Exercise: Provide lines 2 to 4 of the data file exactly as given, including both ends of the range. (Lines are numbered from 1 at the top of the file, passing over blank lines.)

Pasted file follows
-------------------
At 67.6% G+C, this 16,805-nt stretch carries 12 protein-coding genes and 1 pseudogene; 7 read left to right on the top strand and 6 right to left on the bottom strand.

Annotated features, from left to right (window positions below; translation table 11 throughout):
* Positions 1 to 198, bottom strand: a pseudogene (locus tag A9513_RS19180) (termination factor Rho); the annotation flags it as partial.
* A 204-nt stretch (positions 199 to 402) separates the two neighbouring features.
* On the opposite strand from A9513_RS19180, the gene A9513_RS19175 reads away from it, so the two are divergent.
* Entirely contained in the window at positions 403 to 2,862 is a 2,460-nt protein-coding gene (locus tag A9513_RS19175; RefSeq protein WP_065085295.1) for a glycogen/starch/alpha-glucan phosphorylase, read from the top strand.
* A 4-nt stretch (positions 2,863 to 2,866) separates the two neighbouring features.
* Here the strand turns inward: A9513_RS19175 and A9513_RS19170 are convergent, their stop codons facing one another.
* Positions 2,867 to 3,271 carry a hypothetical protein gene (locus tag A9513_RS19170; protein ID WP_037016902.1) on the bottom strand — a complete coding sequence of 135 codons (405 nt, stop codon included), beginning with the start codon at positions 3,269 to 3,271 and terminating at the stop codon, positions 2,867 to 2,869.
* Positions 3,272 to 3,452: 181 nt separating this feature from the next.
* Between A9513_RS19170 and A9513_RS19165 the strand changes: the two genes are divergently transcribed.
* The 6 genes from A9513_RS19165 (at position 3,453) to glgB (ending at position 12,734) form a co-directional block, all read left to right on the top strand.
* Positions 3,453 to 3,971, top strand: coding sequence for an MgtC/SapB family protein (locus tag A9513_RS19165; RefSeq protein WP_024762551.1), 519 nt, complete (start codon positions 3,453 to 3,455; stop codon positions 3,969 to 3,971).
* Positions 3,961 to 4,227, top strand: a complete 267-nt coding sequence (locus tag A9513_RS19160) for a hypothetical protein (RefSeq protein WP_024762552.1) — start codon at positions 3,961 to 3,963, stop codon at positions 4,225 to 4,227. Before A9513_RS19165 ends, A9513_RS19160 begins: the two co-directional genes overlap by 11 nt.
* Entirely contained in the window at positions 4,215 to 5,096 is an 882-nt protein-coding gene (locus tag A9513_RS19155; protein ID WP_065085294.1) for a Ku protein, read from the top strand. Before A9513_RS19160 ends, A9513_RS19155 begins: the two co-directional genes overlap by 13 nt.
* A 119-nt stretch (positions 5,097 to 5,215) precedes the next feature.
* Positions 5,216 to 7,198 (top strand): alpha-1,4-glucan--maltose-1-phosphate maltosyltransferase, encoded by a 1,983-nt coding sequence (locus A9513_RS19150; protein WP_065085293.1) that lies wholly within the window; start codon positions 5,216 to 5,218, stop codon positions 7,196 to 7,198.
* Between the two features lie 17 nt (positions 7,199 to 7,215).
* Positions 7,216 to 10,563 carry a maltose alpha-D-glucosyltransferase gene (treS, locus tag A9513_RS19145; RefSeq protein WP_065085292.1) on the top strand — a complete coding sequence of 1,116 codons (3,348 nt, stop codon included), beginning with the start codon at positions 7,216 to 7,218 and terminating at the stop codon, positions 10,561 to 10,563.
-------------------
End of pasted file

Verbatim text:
Annotated features, from left to right (window positions below; translation table 11 throughout):
* Positions 1 to 198, bottom strand: a pseudogene (locus tag A9513_RS19180) (termination factor Rho); the annotation flags it as partial.
* A 204-nt stretch (positions 199 to 402) separates the two neighbouring features.